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​These Pokemon will help you breathe easier

By now, you might be getting over the wandering hordes of knee-socked, backpack-strapped, middle-aged adults taking up more than their fair share of the sidewalk in search of Eevees and Rattatas. If you aren’t, chances are good you’re a member of one of those aimless hordes. For all its hype, though, a lot of good has come out of the Pokémon Go craze over the last couple months.

And believe it or not, Pokémon Go has something to teach us about air quality. There are some Pokémon that are good for air quality, and there are others that are bad. While you’re out there hunting, keep an eye out for these little Pokémon:


GOOD for Air Quality

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Oddish

This little Pokémon looks cute enough to eat. Local gardens are a great - and fun - way to contribute to positive air quality. Fresh, sustainable food and fewer fossil fuels burned for transporting - sounds like this one’s in the bag, er, ball.

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Caterpie

One day, Caterpie will grow up into one of the many pollinators that make 1 in every 3 bites of food we eat possible. Pollinators are vital to the plants and ecosystems that keep our air clean.

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Bellsprout

Native plants have adapted to thrive in the local environment. Incorporating them into landscaping requires fewer pesticides and less lawn care - which in turn reduces pollutants and the formation of ozone.

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Bulbasaur

Trees and vegetation are vital to keeping our air clean. Among other environmental benefits, they sequester carbon, filter out toxins, and provide shade that keeps us - and the air - cool.



BAD for Air Quality


Gastly

A.k.a., PM2.5, these nasty little buggers can make their way into lungs where they wreak havoc on immune systems and lead to asthma, COPD, and even cancer.


Grimer

Grimer can’t wait to get his mucky goop-hands into your water supply. Unfortunately, that could mean many forms of water pollution including eutrophication, algal blooms, and acid rain.


Koffing

Noxious gases like ozone cause respiratory problems like sore throat, wheezing, and, indeed, lots of coughing.


Charmander

We know, we know. Charmander is one cutey-patootey, but open burning is bad news for PM2.5 levels.

Images source: http://www.pokemonpets.com/Pokedex-2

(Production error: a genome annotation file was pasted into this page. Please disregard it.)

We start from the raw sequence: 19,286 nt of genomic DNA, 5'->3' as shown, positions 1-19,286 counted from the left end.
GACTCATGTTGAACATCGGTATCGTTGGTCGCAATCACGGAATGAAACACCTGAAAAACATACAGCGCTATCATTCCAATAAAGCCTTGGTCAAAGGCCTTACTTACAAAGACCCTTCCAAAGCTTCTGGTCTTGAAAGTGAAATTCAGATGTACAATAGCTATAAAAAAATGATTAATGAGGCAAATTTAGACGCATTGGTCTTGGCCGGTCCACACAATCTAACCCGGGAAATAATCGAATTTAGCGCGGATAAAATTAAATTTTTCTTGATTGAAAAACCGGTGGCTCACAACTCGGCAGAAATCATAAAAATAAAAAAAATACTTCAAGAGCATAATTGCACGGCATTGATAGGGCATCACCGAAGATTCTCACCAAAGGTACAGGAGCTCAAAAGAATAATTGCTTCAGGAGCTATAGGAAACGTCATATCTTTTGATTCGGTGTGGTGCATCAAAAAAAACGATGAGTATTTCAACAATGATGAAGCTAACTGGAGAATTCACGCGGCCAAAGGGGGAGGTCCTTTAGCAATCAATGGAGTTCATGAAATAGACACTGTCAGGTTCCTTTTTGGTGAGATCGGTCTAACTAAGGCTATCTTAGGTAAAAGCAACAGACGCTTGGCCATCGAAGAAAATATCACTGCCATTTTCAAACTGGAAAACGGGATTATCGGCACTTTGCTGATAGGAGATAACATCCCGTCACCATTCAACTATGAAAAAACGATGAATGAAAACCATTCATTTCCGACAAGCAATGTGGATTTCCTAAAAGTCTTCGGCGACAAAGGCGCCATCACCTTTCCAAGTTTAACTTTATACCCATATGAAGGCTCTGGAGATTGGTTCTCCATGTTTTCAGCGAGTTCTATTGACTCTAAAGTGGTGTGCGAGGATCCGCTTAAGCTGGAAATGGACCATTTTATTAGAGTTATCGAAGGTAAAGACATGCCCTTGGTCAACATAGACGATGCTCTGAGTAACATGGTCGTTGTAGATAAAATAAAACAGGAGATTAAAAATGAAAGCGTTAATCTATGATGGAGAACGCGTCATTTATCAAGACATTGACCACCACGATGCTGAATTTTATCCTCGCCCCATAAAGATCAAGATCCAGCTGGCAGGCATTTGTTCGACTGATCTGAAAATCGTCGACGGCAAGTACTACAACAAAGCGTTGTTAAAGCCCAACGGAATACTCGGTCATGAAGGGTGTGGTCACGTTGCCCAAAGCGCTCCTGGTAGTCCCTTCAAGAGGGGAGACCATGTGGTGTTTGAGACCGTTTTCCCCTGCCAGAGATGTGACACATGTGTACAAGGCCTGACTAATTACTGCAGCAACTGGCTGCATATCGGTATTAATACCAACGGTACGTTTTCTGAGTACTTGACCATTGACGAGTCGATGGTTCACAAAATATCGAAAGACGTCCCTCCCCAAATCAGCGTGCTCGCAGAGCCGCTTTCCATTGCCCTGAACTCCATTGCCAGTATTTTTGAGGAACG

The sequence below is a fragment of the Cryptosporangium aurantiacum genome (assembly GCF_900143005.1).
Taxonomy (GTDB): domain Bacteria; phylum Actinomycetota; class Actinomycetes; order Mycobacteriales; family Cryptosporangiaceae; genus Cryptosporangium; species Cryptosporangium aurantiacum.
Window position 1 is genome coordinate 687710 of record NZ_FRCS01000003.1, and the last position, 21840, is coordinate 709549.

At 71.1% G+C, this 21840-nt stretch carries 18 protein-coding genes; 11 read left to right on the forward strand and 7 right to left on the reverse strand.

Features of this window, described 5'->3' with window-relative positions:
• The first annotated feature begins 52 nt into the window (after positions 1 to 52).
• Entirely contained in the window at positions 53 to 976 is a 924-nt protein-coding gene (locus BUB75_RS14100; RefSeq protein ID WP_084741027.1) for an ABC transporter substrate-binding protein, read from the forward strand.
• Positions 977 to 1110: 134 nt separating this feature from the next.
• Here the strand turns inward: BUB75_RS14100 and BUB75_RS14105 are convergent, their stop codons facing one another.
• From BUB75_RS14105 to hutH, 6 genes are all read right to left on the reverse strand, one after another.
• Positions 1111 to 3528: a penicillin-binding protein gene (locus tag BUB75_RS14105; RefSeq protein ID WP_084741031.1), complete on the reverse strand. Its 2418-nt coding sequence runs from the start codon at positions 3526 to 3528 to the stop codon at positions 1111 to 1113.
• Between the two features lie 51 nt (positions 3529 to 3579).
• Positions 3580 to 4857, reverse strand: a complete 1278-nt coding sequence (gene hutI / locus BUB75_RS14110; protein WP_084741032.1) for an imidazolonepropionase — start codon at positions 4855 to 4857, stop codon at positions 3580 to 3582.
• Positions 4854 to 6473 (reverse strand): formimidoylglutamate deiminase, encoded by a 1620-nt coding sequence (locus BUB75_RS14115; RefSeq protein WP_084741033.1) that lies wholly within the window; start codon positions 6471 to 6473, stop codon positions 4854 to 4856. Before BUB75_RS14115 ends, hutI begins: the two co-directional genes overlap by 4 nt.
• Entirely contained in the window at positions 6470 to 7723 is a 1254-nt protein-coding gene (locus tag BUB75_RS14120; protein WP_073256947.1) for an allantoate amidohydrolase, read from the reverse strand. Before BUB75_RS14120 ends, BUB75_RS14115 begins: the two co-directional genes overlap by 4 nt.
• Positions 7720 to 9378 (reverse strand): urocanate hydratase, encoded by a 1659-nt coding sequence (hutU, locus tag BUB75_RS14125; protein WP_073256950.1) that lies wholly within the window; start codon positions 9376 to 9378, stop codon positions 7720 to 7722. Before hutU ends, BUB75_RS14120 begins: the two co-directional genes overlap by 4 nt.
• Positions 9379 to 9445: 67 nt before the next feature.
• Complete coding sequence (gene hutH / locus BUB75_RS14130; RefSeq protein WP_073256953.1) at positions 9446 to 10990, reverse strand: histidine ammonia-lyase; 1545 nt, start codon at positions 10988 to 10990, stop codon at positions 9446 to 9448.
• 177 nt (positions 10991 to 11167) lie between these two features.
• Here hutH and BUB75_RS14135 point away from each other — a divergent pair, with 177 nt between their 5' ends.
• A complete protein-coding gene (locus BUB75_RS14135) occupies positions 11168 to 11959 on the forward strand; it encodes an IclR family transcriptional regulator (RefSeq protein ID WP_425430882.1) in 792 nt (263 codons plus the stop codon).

These critters are an adorable reminder of the hows and whys of cleaning up our air, and one that comes at a good time. With 2016 shaping up to be the hottest year on record, we’re going to need to be better equipped than ever to combat ozone and particulate pollution. Our favorite part about Pokémon Go, though? It gets people out and walking.

When you combine work, commute, meals, and evening activities like reading, watching TV, or surfing the web (e.g. reading this article), the average office worker in the U.S. spends 13 hours per day sitting . Add that to the 8 hours you (are supposed to) spend sleeping every night and, statistically speaking, you spend 21 hours sitting, usually slouching, or lying down every day. This ultra-scientifically-dubbed “Sitting Disease” (Morbus sedentarius, if you’re that guy) is a major cause of skyrocketing epidemics of diabetes, heart disease and pancake butt we’re seeing today.

In a world where many of us spend a majority of our time behind a screen, any excuse to get out and move in the real world—even if it means taking a digital one with you—is welcome. You can search for Pokémon on any of Central Indiana’s many greenways, walking paths, and park trails. Walking to and from work is a great way to get those eggs crackin’, so you can stop trying to cheat the system.

And of course, the more you walk, the less you drive. Regular vehicles on the road cause 45% of the pollution that goes on to form ground-level ozone (i.e. the bad kind), so driving less has major positive impacts on the air we all breathe.

Healthy bodies, healthy air. You’ll be happy, the air will be happy, and your neighbor from down the street will be scrambling when he realizes you’ve taken over his gym.


Catch ‘em all! Then catch us at these locations on Thursday, September 22 for International Car Free Day.

  • Pacers Bikeshare / IndyGo Stop at Alabama and North Streets along the Indy Cultural Trail
  • The Bicycle Green Lane on Pennsylvania Street in front of the Indiana War Memorial
  • Virginia Ave and Prospect Street where the Cultural Trail meets the protected bike lane